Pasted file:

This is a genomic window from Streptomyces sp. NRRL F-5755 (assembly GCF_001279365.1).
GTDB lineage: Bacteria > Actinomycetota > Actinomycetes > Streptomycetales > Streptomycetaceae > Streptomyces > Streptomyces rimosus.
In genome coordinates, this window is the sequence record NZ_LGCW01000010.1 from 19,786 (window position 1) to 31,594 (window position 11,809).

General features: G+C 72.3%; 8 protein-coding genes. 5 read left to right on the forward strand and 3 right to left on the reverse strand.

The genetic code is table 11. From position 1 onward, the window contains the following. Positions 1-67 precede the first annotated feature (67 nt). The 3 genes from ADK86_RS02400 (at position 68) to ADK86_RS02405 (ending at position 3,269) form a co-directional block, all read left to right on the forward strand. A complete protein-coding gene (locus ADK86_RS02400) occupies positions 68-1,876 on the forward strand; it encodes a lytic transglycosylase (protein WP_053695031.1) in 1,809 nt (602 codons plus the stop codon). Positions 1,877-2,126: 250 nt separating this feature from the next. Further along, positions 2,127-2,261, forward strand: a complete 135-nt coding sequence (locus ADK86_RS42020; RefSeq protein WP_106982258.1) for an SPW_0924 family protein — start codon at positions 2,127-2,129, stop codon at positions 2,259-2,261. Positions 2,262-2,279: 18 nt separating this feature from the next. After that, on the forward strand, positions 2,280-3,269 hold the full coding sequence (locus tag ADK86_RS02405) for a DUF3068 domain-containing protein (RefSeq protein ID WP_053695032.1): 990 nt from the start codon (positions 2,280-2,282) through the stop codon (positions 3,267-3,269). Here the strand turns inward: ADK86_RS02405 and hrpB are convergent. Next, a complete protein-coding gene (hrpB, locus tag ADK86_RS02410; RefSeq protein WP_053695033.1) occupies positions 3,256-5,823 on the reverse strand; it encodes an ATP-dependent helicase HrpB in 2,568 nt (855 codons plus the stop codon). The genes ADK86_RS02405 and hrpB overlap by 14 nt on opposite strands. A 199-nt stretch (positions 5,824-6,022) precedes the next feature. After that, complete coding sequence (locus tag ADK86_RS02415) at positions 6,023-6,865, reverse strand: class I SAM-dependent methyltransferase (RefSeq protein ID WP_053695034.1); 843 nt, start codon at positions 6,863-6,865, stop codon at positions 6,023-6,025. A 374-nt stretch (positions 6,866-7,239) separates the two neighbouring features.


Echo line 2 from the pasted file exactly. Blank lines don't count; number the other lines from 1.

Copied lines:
GTDB lineage: Bacteria > Actinomycetota > Actinomycetes > Streptomycetales > Streptomycetaceae > Streptomyces > Streptomyces rimosus.